Though a small amount of bleeding and cramping in early pregnancy is common. It could also indicate a miscarriage or ectopic pregnancy.
Light bleeding or spotting may be a sign of implantation bleeding. This occurs very early on in pregnancy, just 1 to 2 weeks after fertilization, when the fertilized egg attaches itself to the uterus.
In early pregnancy, more blood vessels are developing in the cervix, which can trigger light bleeding or spotting after sex or an internal exam.
Pregnancy loss within the first 13 weeks of gestation is known as a miscarriage, or early pregnancy loss. This can also lead to bleeding and cramping. Contact your doctor if you experience any bleeding during pregnancy.
When a fertilized egg implants itself anywhere other than the uterus, it’s called an ectopic pregnancy. It typically occurs in the fallopian tubes, and can trigger abnormal internal bleeding and pain in early pregnancy.
An ectopic pregnancy is not viable and requires treatment to end the pregnancy. Without treatment, as the ectopic pregnancy grows, it can cause the fallopian tube to rupture. This can lead to life-threatening internal bleeding that requires emergency medical care.
If your doctor suspects you have an ectopic pregnancy, they may conduct exams and a blood test to confirm it. That way, you can treat it before it becomes concerning to your health.
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Breakthrough bleeding related to most types of hormonal birth control usually stops within 3 to 6 months of starting it.
Episodes of bleeding can last longer if you’re taking a continuous birth control pill or if you often forget to take your pill.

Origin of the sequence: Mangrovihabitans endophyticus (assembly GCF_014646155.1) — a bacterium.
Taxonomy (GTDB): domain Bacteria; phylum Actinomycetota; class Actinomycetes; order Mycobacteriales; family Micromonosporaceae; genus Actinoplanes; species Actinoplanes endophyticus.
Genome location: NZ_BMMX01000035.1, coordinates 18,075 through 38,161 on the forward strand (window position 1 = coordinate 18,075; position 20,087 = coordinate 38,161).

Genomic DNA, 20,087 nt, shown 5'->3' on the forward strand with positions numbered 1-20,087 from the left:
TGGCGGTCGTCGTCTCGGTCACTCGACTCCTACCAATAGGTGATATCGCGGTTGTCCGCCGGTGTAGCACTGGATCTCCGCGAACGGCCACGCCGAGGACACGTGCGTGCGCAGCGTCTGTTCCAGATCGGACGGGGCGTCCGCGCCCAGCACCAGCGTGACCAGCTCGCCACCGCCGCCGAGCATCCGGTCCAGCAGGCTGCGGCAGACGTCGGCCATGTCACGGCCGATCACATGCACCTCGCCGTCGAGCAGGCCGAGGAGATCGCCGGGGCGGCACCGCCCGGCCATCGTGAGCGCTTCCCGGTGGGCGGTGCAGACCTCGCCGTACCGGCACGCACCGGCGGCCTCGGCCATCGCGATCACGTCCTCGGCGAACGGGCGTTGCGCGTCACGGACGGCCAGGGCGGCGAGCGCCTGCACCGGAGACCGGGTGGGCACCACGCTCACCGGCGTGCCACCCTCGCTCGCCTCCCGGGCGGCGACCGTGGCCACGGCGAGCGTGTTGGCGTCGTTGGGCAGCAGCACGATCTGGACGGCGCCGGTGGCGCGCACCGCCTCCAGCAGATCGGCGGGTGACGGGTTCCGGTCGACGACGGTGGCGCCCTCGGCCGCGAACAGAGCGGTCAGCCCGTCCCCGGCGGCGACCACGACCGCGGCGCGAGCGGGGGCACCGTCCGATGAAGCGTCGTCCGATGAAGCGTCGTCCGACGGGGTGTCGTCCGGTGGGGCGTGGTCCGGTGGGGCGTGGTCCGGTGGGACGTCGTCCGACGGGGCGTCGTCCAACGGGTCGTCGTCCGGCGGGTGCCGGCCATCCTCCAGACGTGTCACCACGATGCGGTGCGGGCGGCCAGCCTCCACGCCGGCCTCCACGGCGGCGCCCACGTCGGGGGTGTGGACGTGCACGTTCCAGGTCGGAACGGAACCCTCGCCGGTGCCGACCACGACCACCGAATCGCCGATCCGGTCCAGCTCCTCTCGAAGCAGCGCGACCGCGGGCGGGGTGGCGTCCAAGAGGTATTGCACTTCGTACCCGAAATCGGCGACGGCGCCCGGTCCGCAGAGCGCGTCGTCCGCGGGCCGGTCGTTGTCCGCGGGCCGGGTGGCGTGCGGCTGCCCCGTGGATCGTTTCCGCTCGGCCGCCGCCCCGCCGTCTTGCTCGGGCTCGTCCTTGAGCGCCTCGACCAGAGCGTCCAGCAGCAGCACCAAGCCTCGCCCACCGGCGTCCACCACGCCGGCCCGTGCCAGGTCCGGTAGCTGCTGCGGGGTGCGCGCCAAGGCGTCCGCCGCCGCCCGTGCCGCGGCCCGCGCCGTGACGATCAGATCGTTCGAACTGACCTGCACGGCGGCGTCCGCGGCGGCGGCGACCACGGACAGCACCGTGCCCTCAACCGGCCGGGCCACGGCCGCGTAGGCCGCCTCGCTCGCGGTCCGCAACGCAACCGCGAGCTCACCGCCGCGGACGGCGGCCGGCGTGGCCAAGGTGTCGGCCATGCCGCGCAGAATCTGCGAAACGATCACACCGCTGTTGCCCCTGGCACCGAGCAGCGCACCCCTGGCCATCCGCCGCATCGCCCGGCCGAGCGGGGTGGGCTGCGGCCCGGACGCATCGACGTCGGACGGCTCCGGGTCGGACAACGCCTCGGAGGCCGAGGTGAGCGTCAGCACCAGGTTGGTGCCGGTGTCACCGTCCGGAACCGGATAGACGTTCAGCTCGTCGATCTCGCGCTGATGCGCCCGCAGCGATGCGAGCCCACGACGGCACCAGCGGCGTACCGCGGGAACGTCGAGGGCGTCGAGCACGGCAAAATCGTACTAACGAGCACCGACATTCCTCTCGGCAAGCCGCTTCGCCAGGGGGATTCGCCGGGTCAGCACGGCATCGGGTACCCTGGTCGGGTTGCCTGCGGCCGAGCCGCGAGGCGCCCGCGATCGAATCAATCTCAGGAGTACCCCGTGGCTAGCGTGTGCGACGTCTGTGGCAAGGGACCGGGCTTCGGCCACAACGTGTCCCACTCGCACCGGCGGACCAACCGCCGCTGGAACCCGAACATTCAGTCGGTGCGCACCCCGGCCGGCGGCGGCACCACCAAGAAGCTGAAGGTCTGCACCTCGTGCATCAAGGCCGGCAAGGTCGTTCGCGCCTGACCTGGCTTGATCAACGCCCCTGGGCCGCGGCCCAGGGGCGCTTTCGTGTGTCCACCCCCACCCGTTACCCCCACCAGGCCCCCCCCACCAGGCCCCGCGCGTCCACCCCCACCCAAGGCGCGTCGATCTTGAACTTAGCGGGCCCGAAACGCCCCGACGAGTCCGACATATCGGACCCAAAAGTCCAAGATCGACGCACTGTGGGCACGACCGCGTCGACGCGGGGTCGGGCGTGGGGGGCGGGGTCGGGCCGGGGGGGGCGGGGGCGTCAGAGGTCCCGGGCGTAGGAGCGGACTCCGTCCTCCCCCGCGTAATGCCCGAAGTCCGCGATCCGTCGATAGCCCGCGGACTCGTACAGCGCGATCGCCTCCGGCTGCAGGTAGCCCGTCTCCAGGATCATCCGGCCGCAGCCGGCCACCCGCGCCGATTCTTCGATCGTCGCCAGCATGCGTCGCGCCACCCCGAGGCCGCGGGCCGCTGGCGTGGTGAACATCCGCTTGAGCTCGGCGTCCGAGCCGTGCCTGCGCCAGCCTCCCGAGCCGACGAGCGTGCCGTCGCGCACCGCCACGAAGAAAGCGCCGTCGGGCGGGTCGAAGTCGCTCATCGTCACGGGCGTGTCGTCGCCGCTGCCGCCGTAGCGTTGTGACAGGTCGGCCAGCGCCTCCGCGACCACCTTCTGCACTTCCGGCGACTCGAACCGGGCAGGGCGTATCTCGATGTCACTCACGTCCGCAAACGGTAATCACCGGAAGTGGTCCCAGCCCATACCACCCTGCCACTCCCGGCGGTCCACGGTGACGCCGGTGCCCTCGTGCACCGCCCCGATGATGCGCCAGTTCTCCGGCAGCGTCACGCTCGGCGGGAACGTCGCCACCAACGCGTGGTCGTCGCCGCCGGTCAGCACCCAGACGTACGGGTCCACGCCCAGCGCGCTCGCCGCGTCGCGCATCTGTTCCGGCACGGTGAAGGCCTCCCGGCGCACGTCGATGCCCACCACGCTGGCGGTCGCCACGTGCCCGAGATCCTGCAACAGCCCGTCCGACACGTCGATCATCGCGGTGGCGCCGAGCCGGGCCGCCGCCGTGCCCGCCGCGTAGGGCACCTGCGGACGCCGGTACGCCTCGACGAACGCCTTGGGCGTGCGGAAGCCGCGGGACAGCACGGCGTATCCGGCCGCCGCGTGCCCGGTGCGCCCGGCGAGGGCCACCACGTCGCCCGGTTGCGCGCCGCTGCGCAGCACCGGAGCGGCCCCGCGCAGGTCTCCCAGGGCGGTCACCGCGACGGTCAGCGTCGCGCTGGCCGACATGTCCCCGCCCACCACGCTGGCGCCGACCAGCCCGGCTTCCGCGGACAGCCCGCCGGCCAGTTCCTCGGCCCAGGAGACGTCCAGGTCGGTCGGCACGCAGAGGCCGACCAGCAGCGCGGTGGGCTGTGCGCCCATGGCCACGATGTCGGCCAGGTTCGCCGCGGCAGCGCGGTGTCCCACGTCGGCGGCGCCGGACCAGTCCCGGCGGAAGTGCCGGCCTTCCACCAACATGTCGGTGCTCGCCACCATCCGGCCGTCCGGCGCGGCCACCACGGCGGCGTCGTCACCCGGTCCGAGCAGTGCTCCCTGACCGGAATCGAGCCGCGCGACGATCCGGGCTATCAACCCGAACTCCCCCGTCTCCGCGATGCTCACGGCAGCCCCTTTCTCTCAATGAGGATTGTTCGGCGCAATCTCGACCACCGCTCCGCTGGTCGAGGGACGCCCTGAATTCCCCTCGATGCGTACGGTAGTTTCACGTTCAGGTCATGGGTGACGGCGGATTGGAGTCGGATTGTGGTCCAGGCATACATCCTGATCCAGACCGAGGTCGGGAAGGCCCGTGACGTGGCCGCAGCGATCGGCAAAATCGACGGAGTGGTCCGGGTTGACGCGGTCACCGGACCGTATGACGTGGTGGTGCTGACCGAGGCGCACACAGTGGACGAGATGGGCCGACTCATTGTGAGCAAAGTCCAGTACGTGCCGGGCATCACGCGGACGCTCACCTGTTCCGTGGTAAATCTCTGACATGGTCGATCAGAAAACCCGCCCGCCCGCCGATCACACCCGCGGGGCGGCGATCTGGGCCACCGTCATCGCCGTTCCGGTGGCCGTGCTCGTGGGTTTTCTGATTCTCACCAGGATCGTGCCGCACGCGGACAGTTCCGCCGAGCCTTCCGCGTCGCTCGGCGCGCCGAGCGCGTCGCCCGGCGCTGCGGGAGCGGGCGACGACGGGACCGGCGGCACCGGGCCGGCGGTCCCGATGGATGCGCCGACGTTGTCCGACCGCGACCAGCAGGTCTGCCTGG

With the implant, the bleeding pattern you experience in the first 3 months is often a sign of how it’ll be moving forward.
If you smoke, quitting smoking can help control breakthrough bleeding.
If you’re on the pill, the best way to stop breakthrough bleeding is to take your pill at the same time every day.
For most people, breakthrough bleeding stops 3 to 6 months after starting hormonal birth control. If you’re still experiencing breakthrough bleeding related to birth control after that point, talk with your doctor.
Do you need to seek treatment?
If you continue to experience breakthrough bleeding, speak with your doctor about other ways to stop it. Switching to a lower-dose pill or trying a new method of contraception altogether may help.
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Who is most likely to experience it?
Breakthrough bleeding is more likely to occur if you:
- have chlamydia or gonorrhea
- take the pill inconsistently
- take a continuous dose of hormones to skip your period
- take emergency contraception pills
Breakthrough bleeding is not usually a cause for concern, but sometimes it can be a sign of an underlying medical condition. Light spotting isn’t as worrisome as heavy or continuous breakthrough bleeding.
Take note of how much you bleed, when it happens, and how long it lasts. This information can provide important clues to help your doctor determine the cause of your bleeding.
See your doctor if
- your bleeding lasts more than 7 days in a row
- your bleeding increases or is severe
- you have pain in your lower abdomen or pelvis
- you think you might be pregnant
- you have a fever
Birth control pills can cause rare but serious side effects, such as blood clots and stroke. Get emergency medical care if you experience:
- significant bleeding
- sudden severe abdominal pain
- severe or sudden headache
- pain in your chest, groin, or leg — especially your calf
- pain, weakness, or numbness in your arm or leg
- sudden shortness of breath
- sudden slurred speech
Breakthrough bleeding on birth control is common, especially in the first few months. It’s a bit of an inconvenience, but it’s not a sign that your contraception isn’t working and it shouldn’t stop you from sticking with it.
Contact your doctor if vaginal bleeding persists, if it’s accompanied by other symptoms, or if you think you may be pregnant.